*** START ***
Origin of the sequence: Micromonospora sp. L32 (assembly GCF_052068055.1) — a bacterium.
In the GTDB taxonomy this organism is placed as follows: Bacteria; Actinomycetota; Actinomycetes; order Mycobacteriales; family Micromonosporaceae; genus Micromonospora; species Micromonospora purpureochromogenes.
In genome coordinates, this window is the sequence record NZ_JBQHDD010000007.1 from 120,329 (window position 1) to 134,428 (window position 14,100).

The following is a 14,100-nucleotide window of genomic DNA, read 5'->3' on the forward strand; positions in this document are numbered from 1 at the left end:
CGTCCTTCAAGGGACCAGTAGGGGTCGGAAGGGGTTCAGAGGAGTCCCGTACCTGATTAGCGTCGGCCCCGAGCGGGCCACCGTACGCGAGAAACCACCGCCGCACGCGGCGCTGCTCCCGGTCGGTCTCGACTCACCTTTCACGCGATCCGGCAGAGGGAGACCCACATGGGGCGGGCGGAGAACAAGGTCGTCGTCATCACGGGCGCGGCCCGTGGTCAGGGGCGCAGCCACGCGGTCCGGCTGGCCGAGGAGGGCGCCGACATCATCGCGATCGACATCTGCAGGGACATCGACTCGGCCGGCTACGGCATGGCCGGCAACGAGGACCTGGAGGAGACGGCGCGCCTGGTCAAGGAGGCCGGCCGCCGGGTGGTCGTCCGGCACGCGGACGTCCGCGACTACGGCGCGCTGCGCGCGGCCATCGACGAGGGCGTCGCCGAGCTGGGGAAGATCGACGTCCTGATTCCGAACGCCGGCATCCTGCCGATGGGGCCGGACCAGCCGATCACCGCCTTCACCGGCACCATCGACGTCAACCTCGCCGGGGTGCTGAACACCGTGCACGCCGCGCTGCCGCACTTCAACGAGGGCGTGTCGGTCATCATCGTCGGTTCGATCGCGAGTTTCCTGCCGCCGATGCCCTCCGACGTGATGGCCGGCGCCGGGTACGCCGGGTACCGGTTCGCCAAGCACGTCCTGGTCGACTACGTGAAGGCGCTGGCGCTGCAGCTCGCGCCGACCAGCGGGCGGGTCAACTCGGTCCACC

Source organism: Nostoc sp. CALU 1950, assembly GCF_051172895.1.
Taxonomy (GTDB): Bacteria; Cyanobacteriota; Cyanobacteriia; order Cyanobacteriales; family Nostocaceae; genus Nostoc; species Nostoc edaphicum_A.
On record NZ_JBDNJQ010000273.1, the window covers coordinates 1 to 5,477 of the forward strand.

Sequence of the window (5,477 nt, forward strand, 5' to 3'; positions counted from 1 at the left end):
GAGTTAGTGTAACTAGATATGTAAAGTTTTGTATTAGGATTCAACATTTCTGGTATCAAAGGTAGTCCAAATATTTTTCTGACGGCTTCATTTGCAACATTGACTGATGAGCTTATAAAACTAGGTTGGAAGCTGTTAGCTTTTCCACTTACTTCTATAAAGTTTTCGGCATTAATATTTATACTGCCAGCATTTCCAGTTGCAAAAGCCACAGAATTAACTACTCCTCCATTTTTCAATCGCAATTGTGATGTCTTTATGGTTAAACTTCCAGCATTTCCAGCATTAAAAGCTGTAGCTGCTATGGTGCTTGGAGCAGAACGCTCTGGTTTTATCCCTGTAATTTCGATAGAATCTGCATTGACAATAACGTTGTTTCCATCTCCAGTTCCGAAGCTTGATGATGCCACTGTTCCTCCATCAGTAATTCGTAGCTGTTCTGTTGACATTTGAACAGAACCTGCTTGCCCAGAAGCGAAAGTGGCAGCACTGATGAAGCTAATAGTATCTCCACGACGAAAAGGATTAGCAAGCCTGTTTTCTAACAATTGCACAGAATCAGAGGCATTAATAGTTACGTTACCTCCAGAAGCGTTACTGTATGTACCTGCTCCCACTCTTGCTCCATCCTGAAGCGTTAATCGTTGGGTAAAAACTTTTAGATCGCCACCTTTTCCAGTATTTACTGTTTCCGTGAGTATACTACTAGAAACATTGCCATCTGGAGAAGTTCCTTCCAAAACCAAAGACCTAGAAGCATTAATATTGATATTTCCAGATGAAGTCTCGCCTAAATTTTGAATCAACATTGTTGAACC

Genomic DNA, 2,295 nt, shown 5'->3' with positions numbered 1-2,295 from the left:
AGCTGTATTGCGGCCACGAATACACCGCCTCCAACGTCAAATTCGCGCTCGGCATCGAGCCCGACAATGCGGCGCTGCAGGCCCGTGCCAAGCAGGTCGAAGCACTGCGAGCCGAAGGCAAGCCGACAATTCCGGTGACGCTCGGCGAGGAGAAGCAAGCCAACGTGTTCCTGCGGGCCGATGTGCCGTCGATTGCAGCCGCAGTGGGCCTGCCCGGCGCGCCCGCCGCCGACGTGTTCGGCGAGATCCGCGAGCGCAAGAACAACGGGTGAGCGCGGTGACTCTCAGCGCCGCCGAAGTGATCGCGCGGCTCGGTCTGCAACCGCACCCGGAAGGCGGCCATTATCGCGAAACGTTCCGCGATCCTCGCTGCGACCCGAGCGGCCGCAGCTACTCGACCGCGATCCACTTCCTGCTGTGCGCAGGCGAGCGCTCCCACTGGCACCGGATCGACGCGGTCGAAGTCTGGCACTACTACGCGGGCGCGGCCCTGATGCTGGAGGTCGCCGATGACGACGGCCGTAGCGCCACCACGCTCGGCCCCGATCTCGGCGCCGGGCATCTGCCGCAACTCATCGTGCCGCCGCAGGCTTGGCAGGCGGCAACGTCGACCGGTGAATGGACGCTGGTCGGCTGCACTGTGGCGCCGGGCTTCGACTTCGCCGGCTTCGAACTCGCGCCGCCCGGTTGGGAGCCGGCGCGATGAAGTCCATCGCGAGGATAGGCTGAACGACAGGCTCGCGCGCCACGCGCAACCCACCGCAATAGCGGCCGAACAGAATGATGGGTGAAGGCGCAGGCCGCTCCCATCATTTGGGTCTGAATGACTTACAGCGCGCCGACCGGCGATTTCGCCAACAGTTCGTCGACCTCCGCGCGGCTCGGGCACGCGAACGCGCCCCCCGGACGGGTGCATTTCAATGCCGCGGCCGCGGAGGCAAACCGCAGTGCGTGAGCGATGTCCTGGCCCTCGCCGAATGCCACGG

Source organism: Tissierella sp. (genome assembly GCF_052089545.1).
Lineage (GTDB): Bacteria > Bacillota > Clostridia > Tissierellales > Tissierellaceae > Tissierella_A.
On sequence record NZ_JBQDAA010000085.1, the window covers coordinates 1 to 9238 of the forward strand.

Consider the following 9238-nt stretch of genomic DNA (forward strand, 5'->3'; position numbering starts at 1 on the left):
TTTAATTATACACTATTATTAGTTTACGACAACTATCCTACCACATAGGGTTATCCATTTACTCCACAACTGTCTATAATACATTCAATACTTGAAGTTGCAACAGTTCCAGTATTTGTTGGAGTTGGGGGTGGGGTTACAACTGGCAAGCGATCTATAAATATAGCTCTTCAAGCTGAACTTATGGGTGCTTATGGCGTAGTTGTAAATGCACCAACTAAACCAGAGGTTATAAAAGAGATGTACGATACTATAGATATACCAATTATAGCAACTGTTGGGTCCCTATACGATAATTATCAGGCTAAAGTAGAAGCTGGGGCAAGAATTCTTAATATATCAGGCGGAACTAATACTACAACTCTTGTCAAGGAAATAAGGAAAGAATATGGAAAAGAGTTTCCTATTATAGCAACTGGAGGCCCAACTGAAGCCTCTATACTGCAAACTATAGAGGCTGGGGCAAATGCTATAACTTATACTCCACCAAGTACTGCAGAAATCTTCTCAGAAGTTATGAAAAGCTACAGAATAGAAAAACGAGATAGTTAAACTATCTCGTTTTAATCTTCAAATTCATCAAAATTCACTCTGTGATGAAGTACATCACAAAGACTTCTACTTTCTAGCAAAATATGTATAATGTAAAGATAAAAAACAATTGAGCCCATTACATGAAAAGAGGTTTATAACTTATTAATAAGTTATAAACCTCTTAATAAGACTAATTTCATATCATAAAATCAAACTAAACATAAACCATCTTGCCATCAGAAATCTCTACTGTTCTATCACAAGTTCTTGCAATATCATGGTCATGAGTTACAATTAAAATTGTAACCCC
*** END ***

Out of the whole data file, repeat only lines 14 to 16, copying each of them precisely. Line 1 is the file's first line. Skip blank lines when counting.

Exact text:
Lineage (GTDB): Bacteria > Bacillota > Clostridia > Tissierellales > Tissierellaceae > Tissierella_A.
On sequence record NZ_JBQDAA010000085.1, the window covers coordinates 1 to 9238 of the forward strand.

Consider the following 9238-nt stretch of genomic DNA (forward strand, 5'->3'; position numbering starts at 1 on the left):